A company’s culture is defined by those who work there. Employees bring depth and create a positive atmosphere with winning products and services. The companies that attract and retain the best employees stand the best chance of succeeding in overcoming its challenges and achieving the highest levels of performance.
If you want to improve your company culture, time and considerable effort are the only means to alter it. To make a true interest in making a positive change to your company culture, figure out why there’s a gap between what is and what should be.
There are numerous strategies for creating effective employee retention programs. Review priorities, cost/benefit options, resources, and fit to determine what possible opportunities drive the biggest value in exchange for allegiance and loyalty.
The Manager-Employee Connection
I’ve spoken with several hiring managers on the topic of best retention strategies, and a consistent theme is having a solid connection with people. Hiring managers play a critical role in insuring expectations are reasonable, adequate support/guidance is in place, and individuals are being heard.
Managers who excel in connecting with employees have strong soft-skills. They are aware of individual’s personal hobbies/interests/family (what makes them tick). When you get to know people on a personal level, you establish a bond that goes beyond being an associate. You establish a camaraderie akin to a best-friend status; you know what’s in the best interest of that person and are willing to go the distance. Positive relationships between management and employees are based on respect, trust, consideration, and caring.
A good example of a leader who fostered strong ties with his employees was exemplified in the recent Market Basket Company strike. Employees were willing to walk off the job in support of their ousted CEO Arthur T Demoulas.
There were many 20 to 30 year veterans willing to sacrifice their careers to show their support for him because they felt he cared about them: “Many store employees say that Demoulas cared about their welfare, protected their pay and benefits and kept prices low at the chain’s stores.”
Besides insurance, vacation, holiday and sickness compensation, there is a plethora of incentive options available. Gym membership discounts, health + wellness programs, educational reimbursement, car allowance, and sabbatical time off. Company recognition programs (safety, attendance, suggestion box, personal achievement) are also on the short list.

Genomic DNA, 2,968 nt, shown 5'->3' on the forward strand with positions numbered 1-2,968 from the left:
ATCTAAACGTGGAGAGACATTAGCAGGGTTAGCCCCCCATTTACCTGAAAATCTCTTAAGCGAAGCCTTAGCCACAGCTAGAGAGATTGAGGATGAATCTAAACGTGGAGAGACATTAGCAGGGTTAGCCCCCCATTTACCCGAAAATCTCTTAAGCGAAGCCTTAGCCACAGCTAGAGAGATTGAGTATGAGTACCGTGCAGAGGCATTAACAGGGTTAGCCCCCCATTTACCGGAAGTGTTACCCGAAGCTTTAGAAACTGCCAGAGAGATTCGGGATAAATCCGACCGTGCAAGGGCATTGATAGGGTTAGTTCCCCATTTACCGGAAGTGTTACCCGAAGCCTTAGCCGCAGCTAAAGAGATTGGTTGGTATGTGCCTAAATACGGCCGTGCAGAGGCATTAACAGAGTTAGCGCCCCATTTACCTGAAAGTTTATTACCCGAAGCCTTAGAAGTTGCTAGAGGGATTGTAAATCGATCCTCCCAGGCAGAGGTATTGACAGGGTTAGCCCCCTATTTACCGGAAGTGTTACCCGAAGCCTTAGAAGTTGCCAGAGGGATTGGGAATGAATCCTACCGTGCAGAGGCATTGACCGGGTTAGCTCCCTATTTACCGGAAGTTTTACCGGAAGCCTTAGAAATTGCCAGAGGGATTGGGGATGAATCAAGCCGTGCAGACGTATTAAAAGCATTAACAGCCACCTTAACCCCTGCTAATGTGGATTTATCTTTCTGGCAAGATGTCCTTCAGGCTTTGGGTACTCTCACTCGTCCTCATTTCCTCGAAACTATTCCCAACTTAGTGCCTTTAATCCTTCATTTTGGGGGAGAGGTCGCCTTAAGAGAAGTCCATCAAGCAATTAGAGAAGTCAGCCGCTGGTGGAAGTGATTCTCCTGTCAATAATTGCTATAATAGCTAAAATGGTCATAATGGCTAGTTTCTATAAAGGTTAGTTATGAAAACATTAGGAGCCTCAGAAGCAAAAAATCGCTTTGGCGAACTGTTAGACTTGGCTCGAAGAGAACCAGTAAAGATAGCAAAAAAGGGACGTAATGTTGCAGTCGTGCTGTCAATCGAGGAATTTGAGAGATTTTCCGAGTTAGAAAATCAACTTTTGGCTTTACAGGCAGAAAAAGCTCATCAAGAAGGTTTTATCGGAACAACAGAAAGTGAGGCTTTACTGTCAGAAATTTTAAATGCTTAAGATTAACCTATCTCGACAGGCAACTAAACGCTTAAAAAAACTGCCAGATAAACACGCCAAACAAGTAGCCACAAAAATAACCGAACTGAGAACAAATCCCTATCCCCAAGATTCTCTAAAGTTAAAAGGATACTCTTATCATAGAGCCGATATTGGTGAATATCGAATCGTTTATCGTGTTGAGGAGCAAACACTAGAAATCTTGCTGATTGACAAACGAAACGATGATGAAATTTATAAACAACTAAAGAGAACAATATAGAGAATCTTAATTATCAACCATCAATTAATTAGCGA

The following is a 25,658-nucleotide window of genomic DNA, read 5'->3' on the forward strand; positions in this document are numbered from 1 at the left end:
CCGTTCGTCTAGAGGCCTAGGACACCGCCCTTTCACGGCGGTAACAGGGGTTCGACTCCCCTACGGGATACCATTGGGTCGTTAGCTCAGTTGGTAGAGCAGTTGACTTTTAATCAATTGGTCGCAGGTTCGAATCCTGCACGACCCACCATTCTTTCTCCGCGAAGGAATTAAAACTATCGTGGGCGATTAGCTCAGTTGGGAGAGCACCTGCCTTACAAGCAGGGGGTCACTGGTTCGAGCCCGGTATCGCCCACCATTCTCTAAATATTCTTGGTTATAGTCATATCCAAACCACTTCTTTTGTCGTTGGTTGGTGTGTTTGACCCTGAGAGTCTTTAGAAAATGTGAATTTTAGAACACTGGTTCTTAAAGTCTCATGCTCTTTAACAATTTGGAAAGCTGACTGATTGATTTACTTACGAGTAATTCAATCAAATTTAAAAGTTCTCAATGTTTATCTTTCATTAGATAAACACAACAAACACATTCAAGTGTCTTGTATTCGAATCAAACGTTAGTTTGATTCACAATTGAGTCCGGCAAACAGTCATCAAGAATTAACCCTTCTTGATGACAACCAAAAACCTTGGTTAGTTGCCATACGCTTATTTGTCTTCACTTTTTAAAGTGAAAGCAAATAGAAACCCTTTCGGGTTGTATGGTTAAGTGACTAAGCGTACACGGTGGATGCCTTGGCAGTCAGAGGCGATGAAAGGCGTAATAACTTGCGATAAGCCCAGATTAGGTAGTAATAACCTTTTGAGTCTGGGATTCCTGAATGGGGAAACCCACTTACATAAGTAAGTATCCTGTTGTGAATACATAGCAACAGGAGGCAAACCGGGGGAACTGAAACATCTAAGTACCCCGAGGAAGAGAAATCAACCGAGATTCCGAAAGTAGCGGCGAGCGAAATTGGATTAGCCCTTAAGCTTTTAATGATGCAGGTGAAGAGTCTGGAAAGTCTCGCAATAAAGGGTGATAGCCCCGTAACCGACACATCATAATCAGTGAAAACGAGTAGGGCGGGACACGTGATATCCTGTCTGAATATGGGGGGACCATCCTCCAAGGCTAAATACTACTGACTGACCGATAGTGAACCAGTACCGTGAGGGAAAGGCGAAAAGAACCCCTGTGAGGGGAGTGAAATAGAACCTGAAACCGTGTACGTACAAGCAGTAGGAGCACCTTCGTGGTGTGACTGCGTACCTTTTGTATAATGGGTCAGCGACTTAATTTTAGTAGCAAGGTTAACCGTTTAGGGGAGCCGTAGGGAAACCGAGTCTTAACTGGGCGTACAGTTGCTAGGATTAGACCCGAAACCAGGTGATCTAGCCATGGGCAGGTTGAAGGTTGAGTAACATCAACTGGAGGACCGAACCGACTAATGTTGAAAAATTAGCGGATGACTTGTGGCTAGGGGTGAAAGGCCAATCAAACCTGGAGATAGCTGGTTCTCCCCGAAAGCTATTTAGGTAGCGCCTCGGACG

Since most companies don’t have the deep pockets of Google or Microsoft to offer limitless options, fit is important ingredient. One company that almost always puts them on the map as a “best company to work for” category is Dealer.com. They have a younger workforce (the vast majority GenX) and they cater to an athletic, social responsible environment.
For more ideas to meet your budget and fit your company, check out this article from Forbes on “America’s Top Companies For Compensation And Benefits.”
The Mistake to Avoid
Micro managing is a common mistake that many managers fall into; it breeds a feeling for mistrust between the two parties. Accountability can be accomplished with quick a check-in to insure expectations and delivery are in alignment. What’s optimal is a model where there’s minimal obstruction for control. This is provided the goals and objectives are accomplished efficiently.
Empowering teammates establishes trust and builds relationships. Mutual respect is a given. Key employees are typically self-dependent/self-driven. They are the catalysts in driving departments to their peak performance. When leaders recognize and value successful employees, the company reaps great rewards. In doing so, all teammates will strive to work even harder to go that extra mile.
A positive culture is the centerpiece for businesses to attract engaged employees. If your employees feel valued and know their managers have their best interests at heart, you will likely attract other key people to your culture.
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Vantage Point is led by Jay Casavant, who founded the firm in 2007 after being in the high tech recruitment business for 22 years.